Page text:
de Duve decided to specialize in endocrinology and joined the laboratory of the Belgian physiologist J. P. Bouckaert, where he started his research under the difficult circumstances of the Second World War when facilities and financial support for basic research were very limited. Drafted by the Belgian army, he served as a medical officer in France where he was taken prisoner of war by the Germans. Thanks to his excellent knowledge of German and Flemish, de Duve was able to outwit the enemy and escape back to Belgium, where he immediately returned to his research.
As a young researcher, he initially concentrated on the storage and retrieval of glucose, the body's principal energy source, which is regulated by the pancreatic hormone insulin. In doing so, he discovered that a commercial preparation of insulin happened to be contaminated with another pancreatic hormone, the insulin antagonist glucagon, an insight that led to a better understanding of the mode of action of these two hormones.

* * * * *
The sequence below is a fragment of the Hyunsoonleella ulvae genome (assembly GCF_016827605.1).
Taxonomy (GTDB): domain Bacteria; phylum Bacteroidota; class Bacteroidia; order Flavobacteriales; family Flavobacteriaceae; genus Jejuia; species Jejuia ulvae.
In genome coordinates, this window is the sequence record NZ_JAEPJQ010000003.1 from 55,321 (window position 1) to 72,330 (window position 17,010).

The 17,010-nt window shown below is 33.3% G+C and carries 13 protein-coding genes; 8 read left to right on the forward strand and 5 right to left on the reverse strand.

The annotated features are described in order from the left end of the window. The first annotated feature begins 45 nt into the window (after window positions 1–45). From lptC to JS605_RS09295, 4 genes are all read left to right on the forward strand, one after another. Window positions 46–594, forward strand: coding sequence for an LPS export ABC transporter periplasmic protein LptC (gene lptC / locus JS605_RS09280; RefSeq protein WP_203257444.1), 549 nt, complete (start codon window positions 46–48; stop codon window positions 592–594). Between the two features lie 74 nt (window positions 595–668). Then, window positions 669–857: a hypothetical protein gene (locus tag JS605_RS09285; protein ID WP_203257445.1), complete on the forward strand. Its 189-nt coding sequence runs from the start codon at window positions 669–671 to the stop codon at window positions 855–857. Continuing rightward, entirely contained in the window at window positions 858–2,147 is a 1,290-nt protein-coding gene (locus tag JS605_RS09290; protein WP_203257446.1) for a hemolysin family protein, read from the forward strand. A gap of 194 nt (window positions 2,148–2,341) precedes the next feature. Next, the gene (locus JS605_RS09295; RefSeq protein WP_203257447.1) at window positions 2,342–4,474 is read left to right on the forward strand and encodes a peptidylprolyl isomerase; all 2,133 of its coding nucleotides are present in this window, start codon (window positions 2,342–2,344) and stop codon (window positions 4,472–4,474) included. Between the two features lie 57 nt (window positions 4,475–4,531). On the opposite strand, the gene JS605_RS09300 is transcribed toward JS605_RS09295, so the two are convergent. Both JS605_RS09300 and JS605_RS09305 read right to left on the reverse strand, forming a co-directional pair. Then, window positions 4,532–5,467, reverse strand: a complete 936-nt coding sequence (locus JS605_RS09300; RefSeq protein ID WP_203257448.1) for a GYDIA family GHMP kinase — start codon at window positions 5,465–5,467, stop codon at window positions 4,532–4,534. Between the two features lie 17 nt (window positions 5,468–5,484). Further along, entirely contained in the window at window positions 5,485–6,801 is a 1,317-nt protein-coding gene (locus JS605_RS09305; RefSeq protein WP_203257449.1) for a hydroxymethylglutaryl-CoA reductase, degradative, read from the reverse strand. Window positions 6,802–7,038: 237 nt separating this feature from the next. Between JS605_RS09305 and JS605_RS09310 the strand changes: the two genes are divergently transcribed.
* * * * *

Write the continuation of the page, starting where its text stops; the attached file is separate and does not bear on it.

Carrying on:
After the war, de Duve developed an interest in metabolism to gain a better understanding of the exact mode of action of insulin and glucagon. But his knowledge of biochemistry was still limited, so he decided to widen his horizons. He certainly must have had a gift for selecting the very best laboratories of those days. First, he spent almost a year in Hugo Theorell's laboratory at the Nobel Medical Institute in Stockholm; subsequently, he crossed the ocean and went to Gerty and Carl Cori's laboratory at Washington University in St. Louis where he also had the opportunity to collaborate with Earl Sutherland. Later, all four would become Nobel Prize winners. The Nobel Prize for Physiology or Medicine was received by Carl and Gerti Cori in 1947 for their research on glycogen metabolism, Hugo Theorell in 1951 for his discoveries on oxidation enzymes, and Earl Sutherland in 1971 for the discovery of cyclic AMP.